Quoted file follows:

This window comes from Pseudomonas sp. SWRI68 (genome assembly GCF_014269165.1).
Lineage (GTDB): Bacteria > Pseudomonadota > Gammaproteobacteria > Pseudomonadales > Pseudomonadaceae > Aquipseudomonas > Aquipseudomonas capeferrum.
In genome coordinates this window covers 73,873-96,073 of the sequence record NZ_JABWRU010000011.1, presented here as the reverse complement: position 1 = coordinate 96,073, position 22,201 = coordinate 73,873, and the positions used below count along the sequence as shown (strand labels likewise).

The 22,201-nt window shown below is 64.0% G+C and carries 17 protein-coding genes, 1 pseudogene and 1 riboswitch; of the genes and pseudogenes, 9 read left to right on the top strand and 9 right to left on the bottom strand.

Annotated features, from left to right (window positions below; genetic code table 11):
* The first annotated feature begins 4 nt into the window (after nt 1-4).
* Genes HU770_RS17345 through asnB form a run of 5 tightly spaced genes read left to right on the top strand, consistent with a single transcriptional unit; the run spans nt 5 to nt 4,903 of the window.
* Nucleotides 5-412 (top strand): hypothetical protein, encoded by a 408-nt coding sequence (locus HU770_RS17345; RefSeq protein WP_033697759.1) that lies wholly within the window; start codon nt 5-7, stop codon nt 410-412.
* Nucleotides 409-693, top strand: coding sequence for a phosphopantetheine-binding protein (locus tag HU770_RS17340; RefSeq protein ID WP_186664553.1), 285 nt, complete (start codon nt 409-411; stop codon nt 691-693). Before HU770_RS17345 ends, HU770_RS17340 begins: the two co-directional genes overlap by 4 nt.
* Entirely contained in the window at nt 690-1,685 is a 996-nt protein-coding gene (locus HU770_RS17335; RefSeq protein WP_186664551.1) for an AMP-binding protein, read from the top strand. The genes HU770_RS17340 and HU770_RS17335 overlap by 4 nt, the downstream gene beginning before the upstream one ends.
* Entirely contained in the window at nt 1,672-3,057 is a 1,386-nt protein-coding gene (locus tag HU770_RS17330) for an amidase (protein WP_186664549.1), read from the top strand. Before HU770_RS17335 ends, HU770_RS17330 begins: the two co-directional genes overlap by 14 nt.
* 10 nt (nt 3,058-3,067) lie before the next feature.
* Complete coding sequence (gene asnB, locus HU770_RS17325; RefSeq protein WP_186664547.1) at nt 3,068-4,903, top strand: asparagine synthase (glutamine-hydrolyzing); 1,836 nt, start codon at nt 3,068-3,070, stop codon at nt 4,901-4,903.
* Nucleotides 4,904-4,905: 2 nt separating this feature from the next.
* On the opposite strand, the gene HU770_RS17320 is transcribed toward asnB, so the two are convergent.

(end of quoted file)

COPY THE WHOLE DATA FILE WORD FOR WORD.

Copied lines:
This window comes from Pseudomonas sp. SWRI68 (genome assembly GCF_014269165.1).
Lineage (GTDB): Bacteria > Pseudomonadota > Gammaproteobacteria > Pseudomonadales > Pseudomonadaceae > Aquipseudomonas > Aquipseudomonas capeferrum.
In genome coordinates this window covers 73,873-96,073 of the sequence record NZ_JABWRU010000011.1, presented here as the reverse complement: position 1 = coordinate 96,073, position 22,201 = coordinate 73,873, and the positions used below count along the sequence as shown (strand labels likewise).

The 22,201-nt window shown below is 64.0% G+C and carries 17 protein-coding genes, 1 pseudogene and 1 riboswitch; of the genes and pseudogenes, 9 read left to right on the top strand and 9 right to left on the bottom strand.

Annotated features, from left to right (window positions below; genetic code table 11):
* The first annotated feature begins 4 nt into the window (after nt 1-4).
* Genes HU770_RS17345 through asnB form a run of 5 tightly spaced genes read left to right on the top strand, consistent with a single transcriptional unit; the run spans nt 5 to nt 4,903 of the window.
* Nucleotides 5-412 (top strand): hypothetical protein, encoded by a 408-nt coding sequence (locus HU770_RS17345; RefSeq protein WP_033697759.1) that lies wholly within the window; start codon nt 5-7, stop codon nt 410-412.
* Nucleotides 409-693, top strand: coding sequence for a phosphopantetheine-binding protein (locus tag HU770_RS17340; RefSeq protein ID WP_186664553.1), 285 nt, complete (start codon nt 409-411; stop codon nt 691-693). Before HU770_RS17345 ends, HU770_RS17340 begins: the two co-directional genes overlap by 4 nt.
* Entirely contained in the window at nt 690-1,685 is a 996-nt protein-coding gene (locus HU770_RS17335; RefSeq protein WP_186664551.1) for an AMP-binding protein, read from the top strand. The genes HU770_RS17340 and HU770_RS17335 overlap by 4 nt, the downstream gene beginning before the upstream one ends.
* Entirely contained in the window at nt 1,672-3,057 is a 1,386-nt protein-coding gene (locus tag HU770_RS17330) for an amidase (protein WP_186664549.1), read from the top strand. Before HU770_RS17335 ends, HU770_RS17330 begins: the two co-directional genes overlap by 14 nt.
* 10 nt (nt 3,058-3,067) lie before the next feature.
* Complete coding sequence (gene asnB, locus HU770_RS17325; RefSeq protein WP_186664547.1) at nt 3,068-4,903, top strand: asparagine synthase (glutamine-hydrolyzing); 1,836 nt, start codon at nt 3,068-3,070, stop codon at nt 4,901-4,903.
* Nucleotides 4,904-4,905: 2 nt separating this feature from the next.
* On the opposite strand, the gene HU770_RS17320 is transcribed toward asnB, so the two are convergent.